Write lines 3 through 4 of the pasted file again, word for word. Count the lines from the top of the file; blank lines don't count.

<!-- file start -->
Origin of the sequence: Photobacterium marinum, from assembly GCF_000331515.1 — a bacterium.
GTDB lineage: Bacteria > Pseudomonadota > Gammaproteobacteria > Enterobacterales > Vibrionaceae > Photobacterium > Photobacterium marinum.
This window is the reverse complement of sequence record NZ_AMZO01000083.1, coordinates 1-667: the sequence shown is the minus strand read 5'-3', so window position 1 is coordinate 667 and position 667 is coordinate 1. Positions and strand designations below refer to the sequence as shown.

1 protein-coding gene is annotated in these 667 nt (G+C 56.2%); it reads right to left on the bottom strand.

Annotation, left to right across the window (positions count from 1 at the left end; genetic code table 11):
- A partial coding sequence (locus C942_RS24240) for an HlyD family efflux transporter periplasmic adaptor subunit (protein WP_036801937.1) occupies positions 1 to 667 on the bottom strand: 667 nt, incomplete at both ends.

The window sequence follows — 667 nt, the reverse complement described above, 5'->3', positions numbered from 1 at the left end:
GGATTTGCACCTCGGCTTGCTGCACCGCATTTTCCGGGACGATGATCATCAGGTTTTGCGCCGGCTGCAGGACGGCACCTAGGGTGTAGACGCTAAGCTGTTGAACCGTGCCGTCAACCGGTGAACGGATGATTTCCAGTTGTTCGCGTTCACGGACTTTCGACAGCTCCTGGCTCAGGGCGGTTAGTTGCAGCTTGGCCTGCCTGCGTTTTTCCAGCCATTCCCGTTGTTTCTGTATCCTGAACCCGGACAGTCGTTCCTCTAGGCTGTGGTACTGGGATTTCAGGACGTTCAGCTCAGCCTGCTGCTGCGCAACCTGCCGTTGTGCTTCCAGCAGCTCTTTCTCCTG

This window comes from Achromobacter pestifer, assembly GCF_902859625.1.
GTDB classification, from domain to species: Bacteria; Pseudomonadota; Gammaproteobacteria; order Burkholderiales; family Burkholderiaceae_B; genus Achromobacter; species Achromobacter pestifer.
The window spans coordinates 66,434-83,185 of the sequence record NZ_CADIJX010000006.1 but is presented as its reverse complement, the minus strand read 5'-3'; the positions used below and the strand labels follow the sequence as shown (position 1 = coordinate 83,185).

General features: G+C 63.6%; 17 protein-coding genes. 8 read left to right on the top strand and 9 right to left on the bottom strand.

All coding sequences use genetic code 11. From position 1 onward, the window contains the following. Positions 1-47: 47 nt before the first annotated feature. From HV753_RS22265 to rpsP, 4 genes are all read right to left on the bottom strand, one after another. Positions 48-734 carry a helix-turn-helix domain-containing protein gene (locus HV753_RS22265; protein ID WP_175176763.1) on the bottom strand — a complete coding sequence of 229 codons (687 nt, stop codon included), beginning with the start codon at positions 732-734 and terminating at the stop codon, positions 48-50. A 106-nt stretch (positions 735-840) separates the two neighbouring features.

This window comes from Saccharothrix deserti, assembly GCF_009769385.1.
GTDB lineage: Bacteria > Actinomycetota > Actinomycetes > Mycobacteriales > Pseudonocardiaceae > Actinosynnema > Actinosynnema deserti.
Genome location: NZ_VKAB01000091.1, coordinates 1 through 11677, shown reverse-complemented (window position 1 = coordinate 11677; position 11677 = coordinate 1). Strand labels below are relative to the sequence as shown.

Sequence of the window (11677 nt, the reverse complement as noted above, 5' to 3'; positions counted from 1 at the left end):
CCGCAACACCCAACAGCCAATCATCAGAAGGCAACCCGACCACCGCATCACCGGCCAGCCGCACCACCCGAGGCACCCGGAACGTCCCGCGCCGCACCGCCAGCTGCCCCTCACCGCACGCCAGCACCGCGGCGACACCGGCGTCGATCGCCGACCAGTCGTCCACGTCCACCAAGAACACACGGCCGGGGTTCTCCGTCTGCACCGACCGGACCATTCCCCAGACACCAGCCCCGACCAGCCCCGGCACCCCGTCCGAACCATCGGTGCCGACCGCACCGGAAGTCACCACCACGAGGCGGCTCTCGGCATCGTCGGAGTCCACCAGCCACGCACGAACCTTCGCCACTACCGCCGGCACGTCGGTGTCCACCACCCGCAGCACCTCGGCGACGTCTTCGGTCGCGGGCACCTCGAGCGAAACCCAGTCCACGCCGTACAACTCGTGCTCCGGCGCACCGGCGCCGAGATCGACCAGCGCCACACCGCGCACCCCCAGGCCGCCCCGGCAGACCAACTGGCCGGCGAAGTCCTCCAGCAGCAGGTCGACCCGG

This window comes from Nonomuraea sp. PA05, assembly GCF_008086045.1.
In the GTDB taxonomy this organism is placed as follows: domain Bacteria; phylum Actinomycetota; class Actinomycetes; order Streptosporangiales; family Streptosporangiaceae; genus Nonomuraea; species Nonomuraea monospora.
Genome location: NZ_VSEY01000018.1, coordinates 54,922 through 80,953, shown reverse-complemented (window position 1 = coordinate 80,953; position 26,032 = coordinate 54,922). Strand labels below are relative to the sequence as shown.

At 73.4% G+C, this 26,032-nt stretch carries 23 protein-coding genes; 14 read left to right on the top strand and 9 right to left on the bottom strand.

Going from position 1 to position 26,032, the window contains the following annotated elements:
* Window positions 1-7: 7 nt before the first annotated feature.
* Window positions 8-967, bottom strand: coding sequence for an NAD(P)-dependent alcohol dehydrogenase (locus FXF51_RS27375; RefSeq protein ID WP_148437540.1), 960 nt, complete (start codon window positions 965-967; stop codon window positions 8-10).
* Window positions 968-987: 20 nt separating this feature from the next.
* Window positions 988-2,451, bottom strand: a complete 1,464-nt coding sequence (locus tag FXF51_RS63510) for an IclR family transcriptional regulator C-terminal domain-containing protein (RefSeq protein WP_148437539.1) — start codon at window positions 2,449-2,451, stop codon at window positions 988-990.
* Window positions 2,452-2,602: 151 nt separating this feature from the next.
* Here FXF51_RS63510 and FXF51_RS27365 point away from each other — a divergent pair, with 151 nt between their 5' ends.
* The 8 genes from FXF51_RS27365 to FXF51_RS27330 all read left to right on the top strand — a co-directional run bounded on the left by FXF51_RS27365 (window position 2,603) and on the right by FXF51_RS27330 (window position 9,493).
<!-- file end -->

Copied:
This window is the reverse complement of sequence record NZ_AMZO01000083.1, coordinates 1-667: the sequence shown is the minus strand read 5'-3', so window position 1 is coordinate 667 and position 667 is coordinate 1. Positions and strand designations below refer to the sequence as shown.

1 protein-coding gene is annotated in these 667 nt (G+C 56.2%); it reads right to left on the bottom strand.